Wait til the fourth quarter to flush

Halftime at the Superbowl is the sewage industry's version of the Y2K crunch. Without dwelling on details, all hell could break loose. Or worse, I guess, not break loose. Here's the part that fascinates me:
Stephen Baker

Halftime at the Superbowl is the sewage industry's version of the Y2K crunch. Without dwelling on details, all hell could break loose. Or worse, I guess, not break loose. Here's the part that fascinates me: "Nationwide, as fans rush to go before the Super Bowl's second-half kickoff, they'll flush enough water to fall over Niagara Falls for 39 minutes."

Now if we can create (a rank) Niagara Falls just by flushing in unison, don't the 300 million of us, working together, have the power to create alternative forms of energy? I'm only half kidding. What happens if each one of us turns off one light bulb, walks instead of drives once a week for groceries, etc. These are small things, but multiply each gesture by 100 million and they start looking huge.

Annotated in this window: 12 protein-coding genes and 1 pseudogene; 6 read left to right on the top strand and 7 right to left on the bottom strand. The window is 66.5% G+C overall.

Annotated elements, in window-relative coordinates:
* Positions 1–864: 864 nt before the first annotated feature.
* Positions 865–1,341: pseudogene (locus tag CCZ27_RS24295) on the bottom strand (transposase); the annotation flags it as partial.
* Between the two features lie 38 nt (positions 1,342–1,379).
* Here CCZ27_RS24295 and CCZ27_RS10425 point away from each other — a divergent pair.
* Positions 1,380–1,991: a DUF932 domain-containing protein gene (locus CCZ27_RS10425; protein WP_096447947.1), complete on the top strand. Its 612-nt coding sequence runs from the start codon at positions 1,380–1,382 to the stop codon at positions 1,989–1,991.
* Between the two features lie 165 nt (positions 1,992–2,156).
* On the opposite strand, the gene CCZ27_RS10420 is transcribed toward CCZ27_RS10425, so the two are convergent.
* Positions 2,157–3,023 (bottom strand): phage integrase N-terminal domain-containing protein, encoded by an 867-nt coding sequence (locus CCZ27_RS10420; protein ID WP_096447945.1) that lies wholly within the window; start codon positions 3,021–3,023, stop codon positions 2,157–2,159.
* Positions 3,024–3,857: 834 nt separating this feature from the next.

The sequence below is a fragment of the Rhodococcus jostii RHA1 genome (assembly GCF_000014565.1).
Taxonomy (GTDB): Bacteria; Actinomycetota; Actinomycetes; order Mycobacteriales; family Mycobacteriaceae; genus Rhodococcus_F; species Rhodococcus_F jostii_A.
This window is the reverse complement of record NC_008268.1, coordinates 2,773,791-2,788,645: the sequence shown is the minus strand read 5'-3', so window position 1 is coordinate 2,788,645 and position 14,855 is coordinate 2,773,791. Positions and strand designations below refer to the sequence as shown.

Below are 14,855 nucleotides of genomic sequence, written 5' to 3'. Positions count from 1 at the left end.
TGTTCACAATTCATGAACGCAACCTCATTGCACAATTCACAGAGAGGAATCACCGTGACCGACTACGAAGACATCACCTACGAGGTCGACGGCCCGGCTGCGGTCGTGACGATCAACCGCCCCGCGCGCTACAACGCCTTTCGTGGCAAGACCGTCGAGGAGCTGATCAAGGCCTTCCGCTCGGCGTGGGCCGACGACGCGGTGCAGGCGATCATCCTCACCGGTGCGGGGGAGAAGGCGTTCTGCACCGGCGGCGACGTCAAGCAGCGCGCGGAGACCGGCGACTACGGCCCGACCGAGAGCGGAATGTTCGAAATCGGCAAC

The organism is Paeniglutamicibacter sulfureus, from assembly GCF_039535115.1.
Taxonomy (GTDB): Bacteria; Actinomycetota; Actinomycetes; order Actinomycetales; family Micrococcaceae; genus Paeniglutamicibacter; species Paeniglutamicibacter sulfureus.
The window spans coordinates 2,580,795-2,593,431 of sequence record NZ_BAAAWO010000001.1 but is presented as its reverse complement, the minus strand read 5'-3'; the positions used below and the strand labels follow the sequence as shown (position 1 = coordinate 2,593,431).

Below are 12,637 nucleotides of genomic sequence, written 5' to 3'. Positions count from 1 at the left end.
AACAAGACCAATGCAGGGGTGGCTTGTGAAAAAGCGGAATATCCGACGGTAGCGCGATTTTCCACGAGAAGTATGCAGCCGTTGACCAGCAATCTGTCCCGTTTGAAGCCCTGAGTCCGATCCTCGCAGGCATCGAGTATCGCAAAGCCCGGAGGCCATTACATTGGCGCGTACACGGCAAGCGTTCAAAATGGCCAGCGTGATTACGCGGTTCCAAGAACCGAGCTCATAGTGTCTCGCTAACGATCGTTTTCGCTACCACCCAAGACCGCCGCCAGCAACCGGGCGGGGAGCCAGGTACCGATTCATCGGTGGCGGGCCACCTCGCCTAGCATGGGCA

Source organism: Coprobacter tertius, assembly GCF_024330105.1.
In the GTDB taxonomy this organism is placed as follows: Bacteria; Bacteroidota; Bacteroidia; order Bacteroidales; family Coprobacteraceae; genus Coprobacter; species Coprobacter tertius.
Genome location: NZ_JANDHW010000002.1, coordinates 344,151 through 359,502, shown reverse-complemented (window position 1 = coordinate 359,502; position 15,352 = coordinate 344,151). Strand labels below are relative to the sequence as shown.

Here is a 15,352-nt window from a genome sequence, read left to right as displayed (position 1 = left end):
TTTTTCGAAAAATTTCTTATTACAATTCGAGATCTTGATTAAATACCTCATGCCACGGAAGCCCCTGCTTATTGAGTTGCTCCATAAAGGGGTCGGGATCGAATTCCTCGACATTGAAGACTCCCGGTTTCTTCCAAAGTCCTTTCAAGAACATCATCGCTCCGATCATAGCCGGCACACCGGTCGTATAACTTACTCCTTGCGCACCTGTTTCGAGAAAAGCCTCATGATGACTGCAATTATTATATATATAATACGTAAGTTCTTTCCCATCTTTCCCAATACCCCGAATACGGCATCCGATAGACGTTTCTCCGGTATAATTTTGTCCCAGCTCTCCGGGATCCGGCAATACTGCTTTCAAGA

Before it's here, it's on the Bloomberg Terminal.
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